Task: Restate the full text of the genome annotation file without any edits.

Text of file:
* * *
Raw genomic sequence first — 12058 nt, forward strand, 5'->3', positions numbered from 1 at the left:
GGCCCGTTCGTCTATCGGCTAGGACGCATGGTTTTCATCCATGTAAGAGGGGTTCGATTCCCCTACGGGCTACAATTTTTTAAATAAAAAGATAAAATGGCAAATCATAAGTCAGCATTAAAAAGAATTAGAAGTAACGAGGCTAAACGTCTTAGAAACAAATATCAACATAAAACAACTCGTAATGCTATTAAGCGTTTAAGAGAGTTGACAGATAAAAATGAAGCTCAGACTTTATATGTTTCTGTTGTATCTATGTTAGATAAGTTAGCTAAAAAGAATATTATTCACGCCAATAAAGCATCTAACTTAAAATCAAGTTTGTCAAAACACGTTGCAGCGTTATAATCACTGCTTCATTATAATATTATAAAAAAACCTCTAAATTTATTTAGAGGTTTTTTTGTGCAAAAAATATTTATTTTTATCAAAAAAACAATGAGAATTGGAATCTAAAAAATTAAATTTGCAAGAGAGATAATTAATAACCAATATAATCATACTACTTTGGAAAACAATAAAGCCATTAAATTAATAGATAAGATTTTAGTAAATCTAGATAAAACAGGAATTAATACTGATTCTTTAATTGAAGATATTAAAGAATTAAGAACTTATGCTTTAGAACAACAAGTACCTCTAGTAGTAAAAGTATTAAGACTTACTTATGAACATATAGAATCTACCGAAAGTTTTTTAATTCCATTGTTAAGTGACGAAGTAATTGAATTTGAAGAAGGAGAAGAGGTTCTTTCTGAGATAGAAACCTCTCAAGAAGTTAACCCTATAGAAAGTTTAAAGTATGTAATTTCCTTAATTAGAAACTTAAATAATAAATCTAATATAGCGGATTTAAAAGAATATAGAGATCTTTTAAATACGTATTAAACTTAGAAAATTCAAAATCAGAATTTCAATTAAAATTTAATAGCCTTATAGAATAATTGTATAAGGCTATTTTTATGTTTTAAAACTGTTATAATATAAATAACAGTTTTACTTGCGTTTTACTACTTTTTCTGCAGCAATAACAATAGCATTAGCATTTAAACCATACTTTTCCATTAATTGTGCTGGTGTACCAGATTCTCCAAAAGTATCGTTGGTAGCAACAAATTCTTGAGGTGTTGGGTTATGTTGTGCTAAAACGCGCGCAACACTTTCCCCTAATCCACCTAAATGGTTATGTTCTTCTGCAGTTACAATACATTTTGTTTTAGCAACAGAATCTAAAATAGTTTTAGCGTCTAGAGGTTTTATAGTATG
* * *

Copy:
Raw genomic sequence first — 12058 nt, forward strand, 5'->3', positions numbered from 1 at the left:
GGCCCGTTCGTCTATCGGCTAGGACGCATGGTTTTCATCCATGTAAGAGGGGTTCGATTCCCCTACGGGCTACAATTTTTTAAATAAAAAGATAAAATGGCAAATCATAAGTCAGCATTAAAAAGAATTAGAAGTAACGAGGCTAAACGTCTTAGAAACAAATATCAACATAAAACAACTCGTAATGCTATTAAGCGTTTAAGAGAGTTGACAGATAAAAATGAAGCTCAGACTTTATATGTTTCTGTTGTATCTATGTTAGATAAGTTAGCTAAAAAGAATATTATTCACGCCAATAAAGCATCTAACTTAAAATCAAGTTTGTCAAAACACGTTGCAGCGTTATAATCACTGCTTCATTATAATATTATAAAAAAACCTCTAAATTTATTTAGAGGTTTTTTTGTGCAAAAAATATTTATTTTTATCAAAAAAACAATGAGAATTGGAATCTAAAAAATTAAATTTGCAAGAGAGATAATTAATAACCAATATAATCATACTACTTTGGAAAACAATAAAGCCATTAAATTAATAGATAAGATTTTAGTAAATCTAGATAAAACAGGAATTAATACTGATTCTTTAATTGAAGATATTAAAGAATTAAGAACTTATGCTTTAGAACAACAAGTACCTCTAGTAGTAAAAGTATTAAGACTTACTTATGAACATATAGAATCTACCGAAAGTTTTTTAATTCCATTGTTAAGTGACGAAGTAATTGAATTTGAAGAAGGAGAAGAGGTTCTTTCTGAGATAGAAACCTCTCAAGAAGTTAACCCTATAGAAAGTTTAAAGTATGTAATTTCCTTAATTAGAAACTTAAATAATAAATCTAATATAGCGGATTTAAAAGAATATAGAGATCTTTTAAATACGTATTAAACTTAGAAAATTCAAAATCAGAATTTCAATTAAAATTTAATAGCCTTATAGAATAATTGTATAAGGCTATTTTTATGTTTTAAAACTGTTATAATATAAATAACAGTTTTACTTGCGTTTTACTACTTTTTCTGCAGCAATAACAATAGCATTAGCATTTAAACCATACTTTTCCATTAATTGTGCTGGTGTACCAGATTCTCCAAAAGTATCGTTGGTAGCAACAAATTCTTGAGGTGTTGGGTTATGTTGTGCTAAAACGCGCGCAACACTTTCCCCTAATCCACCTAAATGGTTATGTTCTTCTGCAGTTACAATACATTTTGTTTTAGCAACAGAATCTAAAATAGTTTTAGCGTCTAGAGGTTTTATAGTATG